Aedes Project developed an advanced dengue prediction scheme through an automated information portal that indicates when the disease might develop and identify possible hotspots.
Ocean’s 4 came up with Project PaWiKAN, a pair of reconfigurable boats capable of determining locations of marine “garbage patches” and collecting that waste.
Aedes Project and Ocean’s 4 were the winners from Manila in the recent 2019 National Aeronautics and Space Administration (NASA) Space Apps Challenge.
In partnership with Ateneo de Davao University and Central Philippine University, the United States Embassy in the Philippines hosted this year’s apps challenge in Davao and Iloilo from October 18 to 20.
The NASA Space Apps Challenge encourages talented coders, scientists, designers, storytellers, makers, builders and technologists to use NASA’s open data to create open source solutions that address key challenges on Earth and in space.
Matt Keener, the embassy’s Cultural Affairs Officer, fired up program participants on the first day of the challenge.
“Our hackathon last year brought the Philippines its first ever NASA Space Apps global champion, Team iNoN, so the bar has been set high,” Keener said.
”While this is a competition, it is also an amazing global initiative that pulls together thousands of partners, individuals and organizations around the world,” he added.
The 2019 hackathon was a two-day affair in the three-day program of the contest, with one day devoted to a “data boot camp.”
Davao had 14 teams, while Iloilo had 10 teams that participated in the program.
All teams pitched their solutions to one of five NASA-identified challenge categories on the final day.
In both cities, partners included the Department of Science and Technology (DoST), Cebu Pacific, Amazon Web Services and US Government Alumni Association.
In Iloilo, the program was incorporated into the “Innovate Iloilo” event, an initiative of DoST, the provincial and city government of Iloilo and other private partners to promote innovation.
De La Salle University hosted the Manila leg of the hackathon this year, and all three cities linked up digitally on the first day of the event.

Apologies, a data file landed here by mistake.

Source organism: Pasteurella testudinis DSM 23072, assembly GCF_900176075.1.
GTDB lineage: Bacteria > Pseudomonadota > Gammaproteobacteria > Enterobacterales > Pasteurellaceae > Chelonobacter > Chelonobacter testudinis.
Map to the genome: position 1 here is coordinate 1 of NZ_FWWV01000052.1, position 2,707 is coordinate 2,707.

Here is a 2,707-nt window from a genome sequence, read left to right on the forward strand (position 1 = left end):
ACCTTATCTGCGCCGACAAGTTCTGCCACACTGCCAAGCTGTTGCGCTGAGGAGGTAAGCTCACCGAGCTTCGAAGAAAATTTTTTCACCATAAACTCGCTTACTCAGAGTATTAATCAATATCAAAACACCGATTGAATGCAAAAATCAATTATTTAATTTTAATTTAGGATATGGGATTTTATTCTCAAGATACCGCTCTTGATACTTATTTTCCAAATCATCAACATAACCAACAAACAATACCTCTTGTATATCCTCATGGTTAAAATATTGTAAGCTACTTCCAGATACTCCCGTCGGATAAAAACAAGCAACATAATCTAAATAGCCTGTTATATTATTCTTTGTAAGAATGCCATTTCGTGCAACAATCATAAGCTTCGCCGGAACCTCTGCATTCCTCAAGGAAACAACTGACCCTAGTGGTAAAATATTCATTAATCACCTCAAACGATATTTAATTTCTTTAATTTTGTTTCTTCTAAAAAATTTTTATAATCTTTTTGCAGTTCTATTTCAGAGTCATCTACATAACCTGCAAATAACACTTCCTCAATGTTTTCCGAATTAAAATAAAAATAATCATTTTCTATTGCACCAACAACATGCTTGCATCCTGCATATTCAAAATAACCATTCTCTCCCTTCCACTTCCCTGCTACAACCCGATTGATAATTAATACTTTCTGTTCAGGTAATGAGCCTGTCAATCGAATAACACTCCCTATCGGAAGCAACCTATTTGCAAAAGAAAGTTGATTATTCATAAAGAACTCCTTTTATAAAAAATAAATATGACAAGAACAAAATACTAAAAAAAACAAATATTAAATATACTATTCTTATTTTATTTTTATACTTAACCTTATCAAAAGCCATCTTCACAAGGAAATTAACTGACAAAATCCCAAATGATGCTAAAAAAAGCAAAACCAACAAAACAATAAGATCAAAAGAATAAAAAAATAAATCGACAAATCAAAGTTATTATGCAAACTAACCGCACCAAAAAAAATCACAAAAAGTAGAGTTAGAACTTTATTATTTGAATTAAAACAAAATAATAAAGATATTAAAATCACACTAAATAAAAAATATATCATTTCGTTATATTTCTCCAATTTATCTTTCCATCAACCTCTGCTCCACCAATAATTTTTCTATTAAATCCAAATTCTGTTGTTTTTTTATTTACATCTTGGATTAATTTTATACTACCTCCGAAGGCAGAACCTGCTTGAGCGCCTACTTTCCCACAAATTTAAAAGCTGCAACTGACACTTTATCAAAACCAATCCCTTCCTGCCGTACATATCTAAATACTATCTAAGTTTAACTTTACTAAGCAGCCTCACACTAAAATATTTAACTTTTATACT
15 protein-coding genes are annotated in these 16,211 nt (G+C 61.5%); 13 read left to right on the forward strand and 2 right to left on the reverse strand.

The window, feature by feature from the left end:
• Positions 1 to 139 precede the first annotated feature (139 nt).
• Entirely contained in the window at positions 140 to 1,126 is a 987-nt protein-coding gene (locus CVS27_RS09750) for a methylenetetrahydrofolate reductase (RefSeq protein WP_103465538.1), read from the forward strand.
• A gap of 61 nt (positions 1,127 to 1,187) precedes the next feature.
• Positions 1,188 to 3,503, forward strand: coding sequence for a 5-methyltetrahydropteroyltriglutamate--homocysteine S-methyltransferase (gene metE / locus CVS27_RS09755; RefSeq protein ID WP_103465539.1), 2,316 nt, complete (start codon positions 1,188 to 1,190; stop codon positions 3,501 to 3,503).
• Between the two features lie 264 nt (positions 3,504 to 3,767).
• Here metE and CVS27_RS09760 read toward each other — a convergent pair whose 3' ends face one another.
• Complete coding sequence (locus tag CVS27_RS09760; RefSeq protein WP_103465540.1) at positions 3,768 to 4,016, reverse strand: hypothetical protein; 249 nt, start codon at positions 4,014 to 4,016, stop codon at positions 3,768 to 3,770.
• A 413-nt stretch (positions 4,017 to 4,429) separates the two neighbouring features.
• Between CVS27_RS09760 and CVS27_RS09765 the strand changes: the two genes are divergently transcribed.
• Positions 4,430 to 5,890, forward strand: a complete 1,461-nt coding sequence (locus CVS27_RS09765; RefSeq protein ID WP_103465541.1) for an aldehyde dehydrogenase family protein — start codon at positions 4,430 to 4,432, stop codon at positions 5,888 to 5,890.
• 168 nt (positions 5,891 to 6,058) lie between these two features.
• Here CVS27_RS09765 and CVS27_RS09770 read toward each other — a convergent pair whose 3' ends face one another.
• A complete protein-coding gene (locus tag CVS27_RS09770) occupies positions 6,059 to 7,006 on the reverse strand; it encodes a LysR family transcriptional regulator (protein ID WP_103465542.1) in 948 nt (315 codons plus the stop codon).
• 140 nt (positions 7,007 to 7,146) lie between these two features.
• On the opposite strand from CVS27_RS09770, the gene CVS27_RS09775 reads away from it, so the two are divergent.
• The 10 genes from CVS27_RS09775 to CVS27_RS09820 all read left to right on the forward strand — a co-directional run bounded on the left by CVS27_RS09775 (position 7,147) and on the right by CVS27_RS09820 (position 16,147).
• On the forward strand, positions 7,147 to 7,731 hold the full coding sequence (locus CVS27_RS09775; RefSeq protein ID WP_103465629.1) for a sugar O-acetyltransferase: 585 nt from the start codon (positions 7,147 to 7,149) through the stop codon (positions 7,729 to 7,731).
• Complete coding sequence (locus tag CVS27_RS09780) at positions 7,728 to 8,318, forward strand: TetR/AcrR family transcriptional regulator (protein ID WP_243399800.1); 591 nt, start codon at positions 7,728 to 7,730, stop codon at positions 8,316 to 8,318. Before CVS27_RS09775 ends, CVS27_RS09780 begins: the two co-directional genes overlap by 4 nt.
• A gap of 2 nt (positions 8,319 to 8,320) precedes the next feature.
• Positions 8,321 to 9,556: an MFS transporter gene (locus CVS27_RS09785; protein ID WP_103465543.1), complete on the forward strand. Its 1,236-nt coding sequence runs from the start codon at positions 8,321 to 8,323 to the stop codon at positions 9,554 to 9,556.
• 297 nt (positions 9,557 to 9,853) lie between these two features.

Each city selected two winning teams that will go on to represent the Philippines in NASA’s global judging round at the conclusion of the event.
Teams Ad Ultra and Rocketdyne Dynamo represented Davao.
Ultra developed an app that lets users book virtual tours of the “Trans-Neptunian Spaceway,” while Dynamo presented a design for electromagnetic gloves that can reduce the dangerous effects of lunar dust on astronauts and spacecraft systems.
Bruxelles Romuar, Ad Ultra team member, explained this will be “a platform where anyone could learn about space, in a way that is fun, accessible and up-to-date.”
“Our solution may be simple, but we all believe that the smallest things really do lead to unlimited possibilities,” Deanrey James Pono of Rocketdyne Dynamo team, said.
Iloilo winners are Teams Techno PH and Voltage 5.
Techno PH conceptualized a solution to improve Internet accessibility to coastal communities.
“We believe in giving back to society, particularly those that are underprivileged,” Rotherford Marmibe of Techno PH, said.
Voltage 5 aims to convert sound to electrical energy with their prototype, S-Light.
Nico Serrato, Voltage 5 team leader, also explained that their “invention creates electricity from sound, a waste product of human activity.”
“We created S-light to give light to future aspiring professionals in areas with inadequate electricity,” Serrato said.
LEANDER C. DOMINGO